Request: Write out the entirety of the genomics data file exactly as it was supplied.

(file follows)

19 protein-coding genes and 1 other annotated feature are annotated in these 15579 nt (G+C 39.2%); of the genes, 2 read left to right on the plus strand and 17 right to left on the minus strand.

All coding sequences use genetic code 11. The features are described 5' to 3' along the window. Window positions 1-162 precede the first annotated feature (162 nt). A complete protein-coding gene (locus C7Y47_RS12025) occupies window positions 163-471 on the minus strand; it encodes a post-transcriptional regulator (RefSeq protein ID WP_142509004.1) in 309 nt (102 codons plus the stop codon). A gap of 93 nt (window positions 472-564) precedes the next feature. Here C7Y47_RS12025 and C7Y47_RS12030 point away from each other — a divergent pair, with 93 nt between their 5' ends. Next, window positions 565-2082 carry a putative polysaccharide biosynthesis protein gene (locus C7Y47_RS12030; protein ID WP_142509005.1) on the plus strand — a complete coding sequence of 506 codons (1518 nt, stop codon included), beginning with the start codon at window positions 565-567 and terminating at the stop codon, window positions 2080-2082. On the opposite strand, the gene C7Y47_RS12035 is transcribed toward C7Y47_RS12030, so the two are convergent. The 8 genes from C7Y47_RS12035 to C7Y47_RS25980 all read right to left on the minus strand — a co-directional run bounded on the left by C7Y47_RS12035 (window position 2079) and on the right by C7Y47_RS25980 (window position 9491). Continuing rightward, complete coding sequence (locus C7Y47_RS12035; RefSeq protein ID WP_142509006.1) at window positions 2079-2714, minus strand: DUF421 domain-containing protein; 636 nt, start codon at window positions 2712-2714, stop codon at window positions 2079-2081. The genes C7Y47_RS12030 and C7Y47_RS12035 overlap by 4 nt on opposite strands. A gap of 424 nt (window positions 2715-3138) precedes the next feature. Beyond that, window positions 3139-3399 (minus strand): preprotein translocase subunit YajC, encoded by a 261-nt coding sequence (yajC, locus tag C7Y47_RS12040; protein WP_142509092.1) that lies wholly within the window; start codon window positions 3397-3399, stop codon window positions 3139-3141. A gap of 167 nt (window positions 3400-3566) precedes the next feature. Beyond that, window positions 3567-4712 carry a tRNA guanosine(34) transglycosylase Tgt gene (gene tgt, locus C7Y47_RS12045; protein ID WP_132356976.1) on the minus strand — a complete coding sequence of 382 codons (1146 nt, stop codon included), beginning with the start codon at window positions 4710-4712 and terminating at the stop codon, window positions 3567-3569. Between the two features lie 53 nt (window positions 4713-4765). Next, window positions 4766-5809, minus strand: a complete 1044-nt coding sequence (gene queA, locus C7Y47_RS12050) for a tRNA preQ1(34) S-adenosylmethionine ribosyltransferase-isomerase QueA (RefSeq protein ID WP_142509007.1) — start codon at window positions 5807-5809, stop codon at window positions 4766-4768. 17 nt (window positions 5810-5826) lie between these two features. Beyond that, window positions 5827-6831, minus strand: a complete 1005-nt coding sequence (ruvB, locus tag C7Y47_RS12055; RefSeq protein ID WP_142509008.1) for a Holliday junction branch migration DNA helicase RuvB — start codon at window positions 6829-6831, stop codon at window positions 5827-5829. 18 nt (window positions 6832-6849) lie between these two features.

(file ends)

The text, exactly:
19 protein-coding genes and 1 other annotated feature are annotated in these 15579 nt (G+C 39.2%); of the genes, 2 read left to right on the plus strand and 17 right to left on the minus strand.

All coding sequences use genetic code 11. The features are described 5' to 3' along the window. Window positions 1-162 precede the first annotated feature (162 nt). A complete protein-coding gene (locus C7Y47_RS12025) occupies window positions 163-471 on the minus strand; it encodes a post-transcriptional regulator (RefSeq protein ID WP_142509004.1) in 309 nt (102 codons plus the stop codon). A gap of 93 nt (window positions 472-564) precedes the next feature. Here C7Y47_RS12025 and C7Y47_RS12030 point away from each other — a divergent pair, with 93 nt between their 5' ends. Next, window positions 565-2082 carry a putative polysaccharide biosynthesis protein gene (locus C7Y47_RS12030; protein ID WP_142509005.1) on the plus strand — a complete coding sequence of 506 codons (1518 nt, stop codon included), beginning with the start codon at window positions 565-567 and terminating at the stop codon, window positions 2080-2082. On the opposite strand, the gene C7Y47_RS12035 is transcribed toward C7Y47_RS12030, so the two are convergent. The 8 genes from C7Y47_RS12035 to C7Y47_RS25980 all read right to left on the minus strand — a co-directional run bounded on the left by C7Y47_RS12035 (window position 2079) and on the right by C7Y47_RS25980 (window position 9491). Continuing rightward, complete coding sequence (locus C7Y47_RS12035; RefSeq protein ID WP_142509006.1) at window positions 2079-2714, minus strand: DUF421 domain-containing protein; 636 nt, start codon at window positions 2712-2714, stop codon at window positions 2079-2081. The genes C7Y47_RS12030 and C7Y47_RS12035 overlap by 4 nt on opposite strands. A gap of 424 nt (window positions 2715-3138) precedes the next feature. Beyond that, window positions 3139-3399 (minus strand): preprotein translocase subunit YajC, encoded by a 261-nt coding sequence (yajC, locus tag C7Y47_RS12040; protein WP_142509092.1) that lies wholly within the window; start codon window positions 3397-3399, stop codon window positions 3139-3141. A gap of 167 nt (window positions 3400-3566) precedes the next feature. Beyond that, window positions 3567-4712 carry a tRNA guanosine(34) transglycosylase Tgt gene (gene tgt, locus C7Y47_RS12045; protein ID WP_132356976.1) on the minus strand — a complete coding sequence of 382 codons (1146 nt, stop codon included), beginning with the start codon at window positions 4710-4712 and terminating at the stop codon, window positions 3567-3569. Between the two features lie 53 nt (window positions 4713-4765). Next, window positions 4766-5809, minus strand: a complete 1044-nt coding sequence (gene queA, locus C7Y47_RS12050) for a tRNA preQ1(34) S-adenosylmethionine ribosyltransferase-isomerase QueA (RefSeq protein ID WP_142509007.1) — start codon at window positions 5807-5809, stop codon at window positions 4766-4768. 17 nt (window positions 5810-5826) lie between these two features. Beyond that, window positions 5827-6831, minus strand: a complete 1005-nt coding sequence (ruvB, locus tag C7Y47_RS12055; RefSeq protein ID WP_142509008.1) for a Holliday junction branch migration DNA helicase RuvB — start codon at window positions 6829-6831, stop codon at window positions 5827-5829. 18 nt (window positions 6832-6849) lie between these two features.